Every week Shefali S. Kulkarni selects interesting reading from around the Web.
The Miami Herald: Bringing The Smells Of War Home, Via Virtual Reality
On an Orlando college campus, veterans and active duty soldiers suffering from post-traumatic stress disorder inhale the unmistakable smell of burning tires, rotting garbage and Middle Eastern spices as part of a virtual reality treatment for the psychological wounds of war. Participants sit in a chair wearing a head-mounted display and video goggles connected to a computer system and a scent machine that puffs out the odors, recreating their memories of war. ... The Trauma Management Therapy program, now available to South Florida active duty soldiers and veterans with PTSD who volunteer, is part of a clinical study at the University of Central Florida that uses sights, sounds and smell to help ease the episodes of anxiety, sleeplessness and nightmares. With new waves of soldiers returning as American forces withdraw from Iraq and Afghanistan, researchers are hoping the combination of traditional therapy and virtual-reality simulation -; with an emphasis on smell -; to help decrease post-traumatic symptoms (Audra D.S. Burch, 9/9).
The New York Times: Door To Door In The Heartland, Preaching Healthy Living
Like a missionary, Michael Bailey, a county health worker, spends his days driving his beat-up Nissan around (Okalahoma City's) poorest neighborhood, spreading the word in barber shops and convenience stores about the benefits of healthy diet and exercise. "Look at the kids," he said. "Overweight, huffing and wheezing. Their lives will be miserable if this doesn't change." Mr. Bailey believes that food is slowly killing his community here, and signing people up for a program to prevent heart disease is his way of saving souls. Local governments across the country are creating dozens of such experiments with money from the Obama administration's Affordable Care Act. It is part of a broad national effort set in motion by the law to nudge a health care system geared toward responding to illness to one that tries to stop people from getting sick in the first place. To that end, the law created the $10 billion Prevention and Public Health Fund, the largest-ever federal investment in community prevention (Sabrina Tavernise, 9/10).
The New York Times: How My Mother Disappeared
In 2005, as my mother began the torturous process of disappearing in plain sight, I retreated to my kitchen, trying to reclaim her at the stove. Picking up a pot was not the instant panacea for illness and isolation and despair that I wanted it to be. But it helped. When I turned to my mother's recipes, I felt grounded in her rules, and they worked every time. I could overcook or undercook the meatloaf, and it still tasted the same. ... A CT scan ... showed that she had suffered ministrokes, transient ischemic attacks. The scar tissue the strokes left in Mom's brain was anything but mini; because of its location, it was not only impairing her memory but ensnaring her in a state of depression (Alex Witchel, 9/7).
The Atlantic: The Fallacy Of Treating Health Care As An Industry
On September 6 the well-respected Institute of Medicine (IOM) released its report, "Best Care at Lower Cost." Its authors argue that the U.S. health-care system is falling far short of its potential and continuing to rack up unsustainable cost increases. ... The solution, they argue, is for the health care system to adopt practices already in use by other industries. ... One problem with a patchwork approach to reforming healthcare is the danger that we may produce a sort of Frankenstein, a monstrosity made up of parts that look strong when viewed in isolation but turn out not to fit well together. We cannot merely mix up two-thirds of a cup of banking, a quarter cup of manufacturing, and two tablespoons of airline policies and procedures and expect to produce well-integrated patient care. No matter how good each of the individual ingredients that go into preparing a meal are, if the components are not mixed in the appropriate combinations and proportions, the result is more likely to prove stomach churning than appetizing (Dr. Richard Gunderman, 9/10).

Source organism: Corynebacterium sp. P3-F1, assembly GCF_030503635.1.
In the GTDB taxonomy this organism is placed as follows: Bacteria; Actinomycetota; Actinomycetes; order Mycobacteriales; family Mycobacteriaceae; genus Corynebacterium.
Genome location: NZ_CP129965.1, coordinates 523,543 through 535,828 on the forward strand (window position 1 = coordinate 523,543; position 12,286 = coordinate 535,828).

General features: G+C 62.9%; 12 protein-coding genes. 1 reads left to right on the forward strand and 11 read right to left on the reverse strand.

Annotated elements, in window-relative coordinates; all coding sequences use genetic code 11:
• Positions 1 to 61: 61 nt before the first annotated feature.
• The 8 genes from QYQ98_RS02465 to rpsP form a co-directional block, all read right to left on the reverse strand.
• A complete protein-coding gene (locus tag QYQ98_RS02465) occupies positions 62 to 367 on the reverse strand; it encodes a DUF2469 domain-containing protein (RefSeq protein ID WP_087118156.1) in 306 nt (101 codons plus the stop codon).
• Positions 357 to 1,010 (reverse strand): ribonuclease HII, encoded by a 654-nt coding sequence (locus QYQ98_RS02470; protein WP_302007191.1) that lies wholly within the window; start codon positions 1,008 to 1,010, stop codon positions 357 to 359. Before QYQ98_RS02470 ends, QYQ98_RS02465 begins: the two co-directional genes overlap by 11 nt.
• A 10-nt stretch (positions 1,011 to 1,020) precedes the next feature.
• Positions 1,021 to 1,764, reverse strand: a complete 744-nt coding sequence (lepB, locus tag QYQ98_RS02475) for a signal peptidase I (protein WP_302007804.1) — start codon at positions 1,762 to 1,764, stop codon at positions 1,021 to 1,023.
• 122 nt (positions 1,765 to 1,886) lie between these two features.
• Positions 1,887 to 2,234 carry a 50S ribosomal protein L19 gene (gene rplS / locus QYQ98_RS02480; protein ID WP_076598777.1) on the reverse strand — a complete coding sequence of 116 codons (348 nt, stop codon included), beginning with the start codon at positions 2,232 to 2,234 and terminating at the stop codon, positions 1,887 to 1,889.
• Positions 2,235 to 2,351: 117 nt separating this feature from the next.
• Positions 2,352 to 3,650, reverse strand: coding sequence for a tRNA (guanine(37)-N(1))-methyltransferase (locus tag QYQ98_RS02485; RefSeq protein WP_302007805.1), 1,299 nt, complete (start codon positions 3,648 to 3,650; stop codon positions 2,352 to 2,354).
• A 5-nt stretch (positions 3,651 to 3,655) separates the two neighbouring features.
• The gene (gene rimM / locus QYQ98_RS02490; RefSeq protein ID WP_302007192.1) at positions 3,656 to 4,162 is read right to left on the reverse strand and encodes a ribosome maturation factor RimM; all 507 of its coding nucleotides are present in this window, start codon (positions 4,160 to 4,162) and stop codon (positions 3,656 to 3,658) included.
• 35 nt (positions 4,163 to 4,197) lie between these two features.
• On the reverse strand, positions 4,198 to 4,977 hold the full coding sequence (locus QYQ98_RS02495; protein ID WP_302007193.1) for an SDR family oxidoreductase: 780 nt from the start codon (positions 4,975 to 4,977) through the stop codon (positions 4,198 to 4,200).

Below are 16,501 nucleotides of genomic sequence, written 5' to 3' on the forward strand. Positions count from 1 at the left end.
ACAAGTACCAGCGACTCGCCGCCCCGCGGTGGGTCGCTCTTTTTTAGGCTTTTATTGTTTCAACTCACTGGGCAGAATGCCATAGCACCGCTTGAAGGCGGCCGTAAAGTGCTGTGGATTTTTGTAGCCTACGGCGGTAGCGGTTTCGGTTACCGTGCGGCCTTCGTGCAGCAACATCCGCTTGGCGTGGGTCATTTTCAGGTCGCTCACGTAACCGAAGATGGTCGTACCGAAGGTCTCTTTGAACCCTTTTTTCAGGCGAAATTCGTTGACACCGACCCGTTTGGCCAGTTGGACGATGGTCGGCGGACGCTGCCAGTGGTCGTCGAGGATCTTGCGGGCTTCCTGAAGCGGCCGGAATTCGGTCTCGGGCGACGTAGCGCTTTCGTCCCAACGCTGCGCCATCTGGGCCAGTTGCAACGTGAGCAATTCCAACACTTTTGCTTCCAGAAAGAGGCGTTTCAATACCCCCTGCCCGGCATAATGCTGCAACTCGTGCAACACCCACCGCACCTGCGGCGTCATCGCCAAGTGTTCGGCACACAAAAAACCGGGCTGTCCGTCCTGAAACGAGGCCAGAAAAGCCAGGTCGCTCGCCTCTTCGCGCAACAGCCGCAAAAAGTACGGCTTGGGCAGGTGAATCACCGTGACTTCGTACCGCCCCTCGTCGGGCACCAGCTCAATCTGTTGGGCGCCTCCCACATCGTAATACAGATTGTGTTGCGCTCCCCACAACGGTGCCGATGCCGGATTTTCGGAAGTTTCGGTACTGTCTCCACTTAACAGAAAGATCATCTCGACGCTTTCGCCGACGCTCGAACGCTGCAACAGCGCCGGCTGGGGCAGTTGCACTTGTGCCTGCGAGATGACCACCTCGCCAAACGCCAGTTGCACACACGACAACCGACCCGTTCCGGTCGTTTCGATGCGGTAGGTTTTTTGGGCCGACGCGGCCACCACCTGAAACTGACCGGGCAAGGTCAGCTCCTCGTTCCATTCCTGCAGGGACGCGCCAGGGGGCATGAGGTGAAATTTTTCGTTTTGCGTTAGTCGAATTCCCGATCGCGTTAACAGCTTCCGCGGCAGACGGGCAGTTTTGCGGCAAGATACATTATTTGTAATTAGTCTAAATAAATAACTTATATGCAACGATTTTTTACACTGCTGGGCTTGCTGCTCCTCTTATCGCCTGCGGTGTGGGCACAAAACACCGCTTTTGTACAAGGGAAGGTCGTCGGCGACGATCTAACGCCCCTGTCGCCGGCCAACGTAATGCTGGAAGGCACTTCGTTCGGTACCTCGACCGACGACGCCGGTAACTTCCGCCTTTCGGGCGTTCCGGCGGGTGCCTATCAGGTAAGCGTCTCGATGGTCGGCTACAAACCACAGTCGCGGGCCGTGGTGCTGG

Los Angeles Times: The Doctor-Patient Relationship Is Evolving
(This story is part of a series of health care stories in a special section of the Los Angeles Times called The Future Of Healthcare)
Until now, doctors have pretty much called the shots in the doctor-patient relationship. But change is on the way. Patients, say ahhhhh -; it's about to be all about you. The new approach is called patient-centered care, and it's a very good thing, according to Dr. James Rickert, the founder and president of the Society for Patient Centered Orthopedics in Bedford, Ind. "It will mean better outcomes, more satisfied patients and lower costs," he says. Here are just a few ways your relationship with your doctor may evolve in the not-too-distant future:Your doctor won't be the boss of you. "Physicians are experts on likely outcomes, likely effects and side effects," says Dr. Elliott Fisher, a professor of community and family medicine at Dartmouth's Geisel School of Medicine in Hanover, N.H. "But patients are experts on their preferences"...You and your doctor will spend more time on the Internet. That's because e-visits will replace some traditional kinds of appointments. "It's so easy," says Dr. Redonda Miller, an associate professor at the Johns Hopkins University School of Medicine in Baltimore. "Patients love it -; 50% of what we do in the office could by done by email" (Karen Ryan, 9/13).